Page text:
Since the metering on the front panel is very small, there’s also a large level meter at the bottom of the control-panel software, and this can display the level of the analogue, USB or digital inputs. As a young sound engineer working at the Swedish Broadcasting Corporation, I was taught to be almost manic about checking levels using only the best metering on the market, so it’s fair to say I’m picky, but this software metering is a bit too ‘flickery’ for my taste, and the release too quick. It also lacks clip indication. It’s not bad, but it’s not as good as most dedicated metering plug–ins or the custom–built level meter sitting next to my computer screen.
Like most converters, the Pure2 can handle sample rates up to 192kHz. The A–D converter is interesting because it utilises a Burr–Brown PCM4222 chip, which, to my knowledge, hasn’t been used by many other manufacturers. The main outputs are also equipped with Burr–Brown D–A converters, but this time with a stereo D–A converter chip for each output: summing the two outputs of each chip helps to reduce both the distortion and noise levels. This might not be a new idea (both Weiss and Benchmark, for example, have been doing this for years) but it’s a good one! The monitor outputs are equipped with a single D-A converter chip, so the sound quality isn’t quite as good on paper — but when I switched back and forth between the main and monitor outputs, I could detect only a marginal difference in sound quality. The monitor outputs sounded comparatively a little restrained in the transients, the mid range was a little flatter and the stereo panorama seemed a hint narrower. The difference was so slight that I wouldn’t bet on being able to hear the difference in a blind test, though I wonder if I might be able to pick the ‘right one’ by listening to the difference in stereo width.
The analogue I/O are factory set to a maximum level of +20dBu but, by engaging manual mode in the control panel, the maximum level of each analogue connection can be adjusted between +8dBu and +26dBu, using the trim pot on the rear.
When I compared the main outputs with those of my Benchmark DAC2, the Pure2 stood up really well. Listening to Paper Airplane by Alison Kraus & Union Station, recorded and mixed at 24–bit/96kHz by one of my favorite mixing engineers, the late Mike Shipley, the guitars sounded just a little bit brighter and crisper, while losing a little naturalness. The same applied to Alison’s fragile voice, which sounded to me a little ‘harder’ through the Pure2. The depth in the mid range, however, is impressive and on the verge of being as good as the DAC2, something I also noticed when playing ‘Chan Chan’ by the Buena Vista Social Club, also recorded and mixed in 24/96. The soft analogue mix made by Jerry Boys actually sounds a little fresher through the Pure2 — the mid range has a depth and definition that portrays the Cuban music in a very nice way. The low–end dynamics show no sign of distortion or bandwidth limitation, and it’s a joy to audition this on my active four–way speaker system. The stereo width is a tad narrower than with the Benchmark DAC2, but you have to take into consideration that although the Benchmark device costs about the same as the Pure2, it is only a two–channel D–A converter.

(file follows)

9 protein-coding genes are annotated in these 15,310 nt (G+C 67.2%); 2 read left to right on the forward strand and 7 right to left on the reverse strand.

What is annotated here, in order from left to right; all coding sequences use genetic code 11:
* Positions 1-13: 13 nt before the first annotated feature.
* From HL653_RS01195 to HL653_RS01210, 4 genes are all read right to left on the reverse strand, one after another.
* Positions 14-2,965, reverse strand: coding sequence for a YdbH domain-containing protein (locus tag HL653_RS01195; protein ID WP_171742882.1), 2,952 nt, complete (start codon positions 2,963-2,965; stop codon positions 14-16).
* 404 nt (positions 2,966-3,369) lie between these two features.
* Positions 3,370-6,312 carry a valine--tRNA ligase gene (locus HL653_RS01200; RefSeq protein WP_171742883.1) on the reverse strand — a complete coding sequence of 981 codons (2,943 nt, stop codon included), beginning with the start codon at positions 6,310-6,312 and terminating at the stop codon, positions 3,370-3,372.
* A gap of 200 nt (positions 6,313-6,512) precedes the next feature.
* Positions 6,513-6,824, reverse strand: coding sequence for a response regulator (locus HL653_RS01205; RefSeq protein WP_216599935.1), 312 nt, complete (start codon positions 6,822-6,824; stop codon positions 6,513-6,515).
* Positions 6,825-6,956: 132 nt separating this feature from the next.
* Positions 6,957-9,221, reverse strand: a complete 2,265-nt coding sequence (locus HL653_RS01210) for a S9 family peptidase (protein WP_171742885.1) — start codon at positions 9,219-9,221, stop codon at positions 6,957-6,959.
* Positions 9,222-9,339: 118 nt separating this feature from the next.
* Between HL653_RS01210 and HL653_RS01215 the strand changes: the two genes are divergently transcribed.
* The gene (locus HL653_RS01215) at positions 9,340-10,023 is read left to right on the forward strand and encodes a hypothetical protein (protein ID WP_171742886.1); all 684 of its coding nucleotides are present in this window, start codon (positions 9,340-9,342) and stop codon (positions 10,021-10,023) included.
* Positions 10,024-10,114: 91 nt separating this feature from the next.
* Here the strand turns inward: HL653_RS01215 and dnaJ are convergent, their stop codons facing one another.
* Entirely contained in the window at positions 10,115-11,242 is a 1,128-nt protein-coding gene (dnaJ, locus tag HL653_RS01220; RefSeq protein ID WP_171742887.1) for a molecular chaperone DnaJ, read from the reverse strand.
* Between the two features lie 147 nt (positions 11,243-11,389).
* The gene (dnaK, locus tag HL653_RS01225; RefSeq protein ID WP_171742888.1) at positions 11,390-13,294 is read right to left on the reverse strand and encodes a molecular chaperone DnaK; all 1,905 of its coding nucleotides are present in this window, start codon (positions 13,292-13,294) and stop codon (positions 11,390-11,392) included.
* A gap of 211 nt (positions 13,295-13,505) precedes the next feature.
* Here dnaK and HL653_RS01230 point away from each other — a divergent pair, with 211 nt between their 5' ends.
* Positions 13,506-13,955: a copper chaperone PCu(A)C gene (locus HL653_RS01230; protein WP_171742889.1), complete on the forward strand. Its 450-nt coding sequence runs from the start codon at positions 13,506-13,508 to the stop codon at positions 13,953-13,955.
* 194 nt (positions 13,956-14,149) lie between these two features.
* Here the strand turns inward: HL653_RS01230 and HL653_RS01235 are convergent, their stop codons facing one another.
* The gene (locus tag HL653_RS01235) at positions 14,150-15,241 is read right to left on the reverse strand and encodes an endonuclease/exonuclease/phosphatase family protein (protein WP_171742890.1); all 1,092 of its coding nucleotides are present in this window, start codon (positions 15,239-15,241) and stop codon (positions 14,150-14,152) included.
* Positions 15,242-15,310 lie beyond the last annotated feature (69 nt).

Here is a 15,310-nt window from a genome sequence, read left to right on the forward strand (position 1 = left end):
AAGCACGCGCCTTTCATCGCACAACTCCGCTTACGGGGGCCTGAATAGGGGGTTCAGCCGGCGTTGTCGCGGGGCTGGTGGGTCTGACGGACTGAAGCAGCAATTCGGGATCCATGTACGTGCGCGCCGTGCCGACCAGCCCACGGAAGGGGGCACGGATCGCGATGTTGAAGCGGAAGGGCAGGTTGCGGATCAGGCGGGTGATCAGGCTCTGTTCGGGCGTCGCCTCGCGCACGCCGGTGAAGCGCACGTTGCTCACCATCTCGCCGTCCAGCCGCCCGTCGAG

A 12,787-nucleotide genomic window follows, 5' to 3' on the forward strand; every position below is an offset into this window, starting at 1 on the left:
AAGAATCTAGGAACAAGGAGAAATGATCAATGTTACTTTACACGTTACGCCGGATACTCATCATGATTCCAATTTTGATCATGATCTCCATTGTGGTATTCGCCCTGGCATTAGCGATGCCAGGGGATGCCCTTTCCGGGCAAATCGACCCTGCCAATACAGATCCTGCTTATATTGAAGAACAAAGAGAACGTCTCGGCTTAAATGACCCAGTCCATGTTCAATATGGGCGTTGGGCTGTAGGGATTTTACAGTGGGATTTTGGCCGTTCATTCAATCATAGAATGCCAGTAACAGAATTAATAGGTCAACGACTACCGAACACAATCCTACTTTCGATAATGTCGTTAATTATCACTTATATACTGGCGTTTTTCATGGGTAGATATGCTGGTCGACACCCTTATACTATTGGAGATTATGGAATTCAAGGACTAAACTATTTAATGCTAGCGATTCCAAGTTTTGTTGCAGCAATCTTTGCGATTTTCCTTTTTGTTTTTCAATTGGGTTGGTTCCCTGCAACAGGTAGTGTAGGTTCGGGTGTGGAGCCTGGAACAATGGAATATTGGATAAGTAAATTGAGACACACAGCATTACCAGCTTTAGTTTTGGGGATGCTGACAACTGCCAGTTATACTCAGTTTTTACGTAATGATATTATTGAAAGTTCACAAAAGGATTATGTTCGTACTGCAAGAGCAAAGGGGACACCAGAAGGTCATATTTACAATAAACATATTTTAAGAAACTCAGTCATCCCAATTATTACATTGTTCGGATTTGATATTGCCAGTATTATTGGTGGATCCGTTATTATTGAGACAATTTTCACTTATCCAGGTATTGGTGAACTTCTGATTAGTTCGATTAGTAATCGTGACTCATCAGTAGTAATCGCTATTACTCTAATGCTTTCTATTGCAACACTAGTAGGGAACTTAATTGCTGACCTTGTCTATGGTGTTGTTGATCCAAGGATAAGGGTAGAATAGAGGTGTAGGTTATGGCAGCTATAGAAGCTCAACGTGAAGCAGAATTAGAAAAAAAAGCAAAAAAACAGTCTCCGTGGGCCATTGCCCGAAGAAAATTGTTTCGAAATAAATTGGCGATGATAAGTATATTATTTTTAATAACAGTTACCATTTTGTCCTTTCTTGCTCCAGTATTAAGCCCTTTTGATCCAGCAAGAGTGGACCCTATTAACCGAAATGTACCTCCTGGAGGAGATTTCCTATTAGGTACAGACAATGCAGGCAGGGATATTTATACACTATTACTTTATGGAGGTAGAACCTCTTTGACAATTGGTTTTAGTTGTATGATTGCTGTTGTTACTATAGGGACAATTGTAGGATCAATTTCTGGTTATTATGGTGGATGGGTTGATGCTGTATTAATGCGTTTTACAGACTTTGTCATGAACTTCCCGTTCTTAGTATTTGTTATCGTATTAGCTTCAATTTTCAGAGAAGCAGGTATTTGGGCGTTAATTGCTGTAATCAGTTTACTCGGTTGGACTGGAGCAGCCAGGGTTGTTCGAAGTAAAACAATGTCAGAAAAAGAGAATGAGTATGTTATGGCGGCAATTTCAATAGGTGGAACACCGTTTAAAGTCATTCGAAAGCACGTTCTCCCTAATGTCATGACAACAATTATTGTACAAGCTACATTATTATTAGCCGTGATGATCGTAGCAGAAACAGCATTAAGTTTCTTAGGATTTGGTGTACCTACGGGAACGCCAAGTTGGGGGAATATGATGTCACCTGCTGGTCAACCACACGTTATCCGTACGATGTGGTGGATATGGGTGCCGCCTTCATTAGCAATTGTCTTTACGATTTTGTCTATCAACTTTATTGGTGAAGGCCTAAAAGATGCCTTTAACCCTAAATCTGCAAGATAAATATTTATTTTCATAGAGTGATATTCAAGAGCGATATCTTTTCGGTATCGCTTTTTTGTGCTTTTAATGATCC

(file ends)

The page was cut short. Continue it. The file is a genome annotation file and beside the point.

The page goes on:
The headphone output of the Pure2 is equipped with its own D–A converter, and compared with the headphone output of the Benchmark DAC2 it sounds pretty good. Listening to Toto’s ‘I Will Remember’, the toms didn’t have quite the same spread and Steve Lukather’s vocals sounded a little sibilant, but the sound stage was still very nice. Trying out an old pair of 600Ω AKG K240 cans showed that the headphone amp has plenty of power.
In order to compare the quality of the inputs I used two interconnected analogue summing boxes (an eight–channel Dangerous Music Mixer and a twenty–channel Inward Connections MIX690) to produce a thick and detailed analogue mix to be recorded via both the Pure2 and the Mytek Stereo192 A–D converter that I normally use. Comparing the two recordings, the Mytek sounded a little ‘meatier’ and softer, while the Pure2 produced a smoother, more defined mix, with improved stereo width. This is almost a case of comparing apples with oranges; it’s less a case of which is better or worse than which you like the most.